Therefore, next time you’re thinking about a low-mileage supercar, don’t forget to check out the offer in Singapore!
When coming to Santa Monica beach a few days ago after a drive down from San Francisco, seeing a Volvo test squad (or rather their cars) in a parking lot was not a sight I expected! I first reacted to the new (and already fairly common) XC90, parked next to the far less common S90, then to the giant screens on the passenger seats of both cars and then obviously to the covered one in between. It didn’t take much to figure out that this is the upcoming small SUV XC40, but unfortunately the cover was really well fixated so this is all you get to see. Still haven’t figured out what kind of test you conduct on a parking in Santa Monica beach, but I guess test drivers need to go for a swim every now and then as well…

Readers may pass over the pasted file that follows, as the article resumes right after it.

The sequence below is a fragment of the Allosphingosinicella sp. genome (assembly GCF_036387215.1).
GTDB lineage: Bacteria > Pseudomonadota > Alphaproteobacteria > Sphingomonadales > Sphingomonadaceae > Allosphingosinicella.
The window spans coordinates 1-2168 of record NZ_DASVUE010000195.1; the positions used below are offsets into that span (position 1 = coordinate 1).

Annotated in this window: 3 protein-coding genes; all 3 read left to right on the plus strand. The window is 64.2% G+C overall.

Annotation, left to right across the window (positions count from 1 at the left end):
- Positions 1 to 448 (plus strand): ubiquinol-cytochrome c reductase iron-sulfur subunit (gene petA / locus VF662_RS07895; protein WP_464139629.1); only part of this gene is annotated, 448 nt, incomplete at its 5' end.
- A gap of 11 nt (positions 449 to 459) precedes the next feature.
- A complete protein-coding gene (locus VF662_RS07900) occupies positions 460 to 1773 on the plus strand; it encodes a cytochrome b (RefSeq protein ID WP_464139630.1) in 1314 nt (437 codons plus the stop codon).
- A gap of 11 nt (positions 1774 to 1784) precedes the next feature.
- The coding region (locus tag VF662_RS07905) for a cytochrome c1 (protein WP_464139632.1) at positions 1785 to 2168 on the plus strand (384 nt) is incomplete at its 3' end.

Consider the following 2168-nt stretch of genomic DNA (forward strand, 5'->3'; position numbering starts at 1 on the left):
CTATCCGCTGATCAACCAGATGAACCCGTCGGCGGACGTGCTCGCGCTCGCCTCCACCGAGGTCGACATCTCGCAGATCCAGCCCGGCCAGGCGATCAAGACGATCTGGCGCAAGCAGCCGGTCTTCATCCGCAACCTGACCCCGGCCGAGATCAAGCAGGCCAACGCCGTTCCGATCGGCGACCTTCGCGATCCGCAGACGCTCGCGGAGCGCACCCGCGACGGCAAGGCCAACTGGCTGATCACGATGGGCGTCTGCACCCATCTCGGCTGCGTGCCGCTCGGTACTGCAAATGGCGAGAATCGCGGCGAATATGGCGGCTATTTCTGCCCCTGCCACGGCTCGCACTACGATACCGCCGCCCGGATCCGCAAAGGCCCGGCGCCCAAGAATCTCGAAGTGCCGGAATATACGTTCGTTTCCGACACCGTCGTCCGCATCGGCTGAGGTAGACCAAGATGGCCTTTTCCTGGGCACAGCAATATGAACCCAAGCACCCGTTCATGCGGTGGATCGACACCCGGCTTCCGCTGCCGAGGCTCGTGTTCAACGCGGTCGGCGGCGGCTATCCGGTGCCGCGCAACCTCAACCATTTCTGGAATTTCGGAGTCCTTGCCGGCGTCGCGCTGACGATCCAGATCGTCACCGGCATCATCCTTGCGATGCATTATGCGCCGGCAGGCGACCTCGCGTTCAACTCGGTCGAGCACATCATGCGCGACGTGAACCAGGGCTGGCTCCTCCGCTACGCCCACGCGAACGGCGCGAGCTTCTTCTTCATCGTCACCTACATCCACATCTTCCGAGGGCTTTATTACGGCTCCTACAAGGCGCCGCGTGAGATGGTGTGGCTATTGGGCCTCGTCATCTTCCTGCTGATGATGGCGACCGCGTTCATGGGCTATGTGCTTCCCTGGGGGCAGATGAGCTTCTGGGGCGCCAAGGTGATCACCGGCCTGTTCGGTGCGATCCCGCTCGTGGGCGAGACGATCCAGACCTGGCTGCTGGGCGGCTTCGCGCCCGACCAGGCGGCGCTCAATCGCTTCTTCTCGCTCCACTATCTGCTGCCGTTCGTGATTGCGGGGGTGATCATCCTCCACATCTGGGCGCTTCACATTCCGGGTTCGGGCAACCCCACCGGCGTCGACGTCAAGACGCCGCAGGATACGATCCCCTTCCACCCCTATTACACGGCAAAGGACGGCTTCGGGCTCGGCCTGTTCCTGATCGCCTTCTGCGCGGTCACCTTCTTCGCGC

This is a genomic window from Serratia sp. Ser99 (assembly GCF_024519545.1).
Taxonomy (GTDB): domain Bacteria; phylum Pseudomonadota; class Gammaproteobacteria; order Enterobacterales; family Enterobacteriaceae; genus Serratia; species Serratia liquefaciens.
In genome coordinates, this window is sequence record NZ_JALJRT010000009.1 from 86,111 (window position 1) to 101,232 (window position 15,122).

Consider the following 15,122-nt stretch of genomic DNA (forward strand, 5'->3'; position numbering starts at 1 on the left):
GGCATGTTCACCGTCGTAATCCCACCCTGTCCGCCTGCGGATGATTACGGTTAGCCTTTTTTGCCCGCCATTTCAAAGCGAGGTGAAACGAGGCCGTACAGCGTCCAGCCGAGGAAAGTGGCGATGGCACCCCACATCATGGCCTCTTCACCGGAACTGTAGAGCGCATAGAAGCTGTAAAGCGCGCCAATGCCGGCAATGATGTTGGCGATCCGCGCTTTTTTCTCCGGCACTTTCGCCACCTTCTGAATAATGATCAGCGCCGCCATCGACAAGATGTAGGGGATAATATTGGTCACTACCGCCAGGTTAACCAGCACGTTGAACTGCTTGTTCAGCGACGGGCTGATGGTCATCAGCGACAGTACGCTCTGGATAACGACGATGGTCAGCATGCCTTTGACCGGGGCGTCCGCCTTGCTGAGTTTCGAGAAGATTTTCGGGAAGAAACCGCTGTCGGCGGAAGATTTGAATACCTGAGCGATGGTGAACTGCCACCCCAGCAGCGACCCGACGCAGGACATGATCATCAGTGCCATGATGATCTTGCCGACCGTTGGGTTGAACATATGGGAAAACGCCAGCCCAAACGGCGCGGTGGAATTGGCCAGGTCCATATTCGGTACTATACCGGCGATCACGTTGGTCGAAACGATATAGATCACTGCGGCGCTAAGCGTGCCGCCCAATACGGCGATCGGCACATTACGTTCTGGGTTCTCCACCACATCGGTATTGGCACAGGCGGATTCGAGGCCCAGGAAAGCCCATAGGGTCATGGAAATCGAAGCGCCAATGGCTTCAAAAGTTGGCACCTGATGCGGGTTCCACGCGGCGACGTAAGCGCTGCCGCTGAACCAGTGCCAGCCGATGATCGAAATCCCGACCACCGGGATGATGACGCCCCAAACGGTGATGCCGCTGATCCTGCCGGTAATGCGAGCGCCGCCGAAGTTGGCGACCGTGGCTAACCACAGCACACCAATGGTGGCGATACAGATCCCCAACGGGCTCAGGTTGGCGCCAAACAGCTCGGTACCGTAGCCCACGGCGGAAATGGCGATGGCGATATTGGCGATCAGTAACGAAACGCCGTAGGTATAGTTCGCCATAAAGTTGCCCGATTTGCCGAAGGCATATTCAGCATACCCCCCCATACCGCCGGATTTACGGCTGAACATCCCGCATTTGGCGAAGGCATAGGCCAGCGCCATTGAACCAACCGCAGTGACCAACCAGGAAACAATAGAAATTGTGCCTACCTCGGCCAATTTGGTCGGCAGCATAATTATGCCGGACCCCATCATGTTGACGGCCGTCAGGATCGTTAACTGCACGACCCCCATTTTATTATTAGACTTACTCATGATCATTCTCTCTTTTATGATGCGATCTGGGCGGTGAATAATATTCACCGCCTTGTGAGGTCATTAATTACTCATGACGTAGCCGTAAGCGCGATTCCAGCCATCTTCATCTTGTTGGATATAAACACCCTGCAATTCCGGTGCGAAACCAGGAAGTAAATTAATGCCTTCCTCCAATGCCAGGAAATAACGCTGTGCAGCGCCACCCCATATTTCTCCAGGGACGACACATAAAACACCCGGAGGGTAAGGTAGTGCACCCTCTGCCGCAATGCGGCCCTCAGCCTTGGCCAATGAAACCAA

If all F1 races were like the one in Baku last Sunday, then arguably the sport would not have lost so many followers lately, tired of the Mercedes dominance and the uneventful racing. In Azerbaijan this all changed. Vettel ran into Hamilton twice (the second time very much on purpose), Ocon pushed his “team mate” Perez into a brick wall, the safety car was out three times and everybody then came in for a red flag as there were so many car parts lying around the track that it had to be cleaned. The final podium was made up of Ricciardo, Bottas and Stroll, and anyone who put a few bucks on that before the race surely walked away a rich man!